By the end of March 2020, credit ratings on an estimated 10% of loans held by CLO managers were downgraded or put on notice of downgrade—however, the rate of loan downgrades eased and stabilised in the second half of 2020
After years of warnings about maturity walls, impending cliff edges, downturns
and interest rate hikes that failed to emerge, COVID-19 was the event that brought
everything to a temporary standstill—but there's every chance that the markets will
explode with activity in the months ahead
In March 2020, credit insurer Euler Hermes forecast a 43% increase in insolvencies in the UK in 2021, as well as a 26% uptick in France and 12% in Germany
By December 2020, ratings agency S&P was forecasting European defaults rising to as much as 8% by the end of 2021
There have been fewer European insolvencies and restructurings than anticipated during the COVID-19 pandemic, but distressed deal activity may accelerate as soon as economies are finally able to reopen.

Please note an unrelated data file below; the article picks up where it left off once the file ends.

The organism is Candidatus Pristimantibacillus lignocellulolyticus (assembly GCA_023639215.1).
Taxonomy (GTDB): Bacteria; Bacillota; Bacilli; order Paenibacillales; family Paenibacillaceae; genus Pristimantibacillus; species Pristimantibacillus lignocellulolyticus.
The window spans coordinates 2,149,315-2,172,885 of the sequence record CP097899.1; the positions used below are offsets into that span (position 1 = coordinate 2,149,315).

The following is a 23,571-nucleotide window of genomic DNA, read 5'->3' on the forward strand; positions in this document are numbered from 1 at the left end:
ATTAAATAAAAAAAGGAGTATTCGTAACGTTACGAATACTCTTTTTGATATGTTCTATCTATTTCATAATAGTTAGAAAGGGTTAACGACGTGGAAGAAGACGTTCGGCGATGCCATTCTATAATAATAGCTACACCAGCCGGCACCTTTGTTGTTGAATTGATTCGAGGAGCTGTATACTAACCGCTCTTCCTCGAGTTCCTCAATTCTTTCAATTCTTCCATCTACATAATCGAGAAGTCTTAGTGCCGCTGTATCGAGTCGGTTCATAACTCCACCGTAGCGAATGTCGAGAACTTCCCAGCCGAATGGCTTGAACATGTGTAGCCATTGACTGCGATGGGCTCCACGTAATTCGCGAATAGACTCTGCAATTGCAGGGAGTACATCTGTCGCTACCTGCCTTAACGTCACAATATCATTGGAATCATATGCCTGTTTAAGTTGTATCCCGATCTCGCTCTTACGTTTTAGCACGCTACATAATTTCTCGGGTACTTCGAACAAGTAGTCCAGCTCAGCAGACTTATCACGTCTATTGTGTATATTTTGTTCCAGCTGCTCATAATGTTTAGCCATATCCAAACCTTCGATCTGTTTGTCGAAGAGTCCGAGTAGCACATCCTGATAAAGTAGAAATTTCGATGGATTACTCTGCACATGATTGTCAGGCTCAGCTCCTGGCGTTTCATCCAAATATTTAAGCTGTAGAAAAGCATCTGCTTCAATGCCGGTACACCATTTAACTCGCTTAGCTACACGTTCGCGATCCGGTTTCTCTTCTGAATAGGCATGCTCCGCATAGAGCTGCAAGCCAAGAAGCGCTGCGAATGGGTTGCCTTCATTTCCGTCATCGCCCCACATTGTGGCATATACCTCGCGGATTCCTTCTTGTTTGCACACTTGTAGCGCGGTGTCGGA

The European Central Bank's expanded €1.85 trillion quantitative easing programme, coupled with tax deferrals, state-backed loans, employee wage support schemes and a focus, among lenders, on liquidity rather than financial covenants have all helped to keep companies afloat.
Lenders have also been reluctant to foreclose on debts and crystallise losses when valuations and value breaks in capital structures remain unclear, in particular with a backdrop of regulator announcements warning lenders against hasty action in the face of COVID-19 challenges, and a number of European jurisdictions introducing legal restrictions on such action.
A new round of full lockdown measures introduced in various European countries early in 2021 has seen the further extension of job retention schemes and state-sponsored loan and liquidity measures, but as soon as these support efforts wind down and markets reset (most likely in the second half of 2021), a wave of distressed situations are expected to come to market.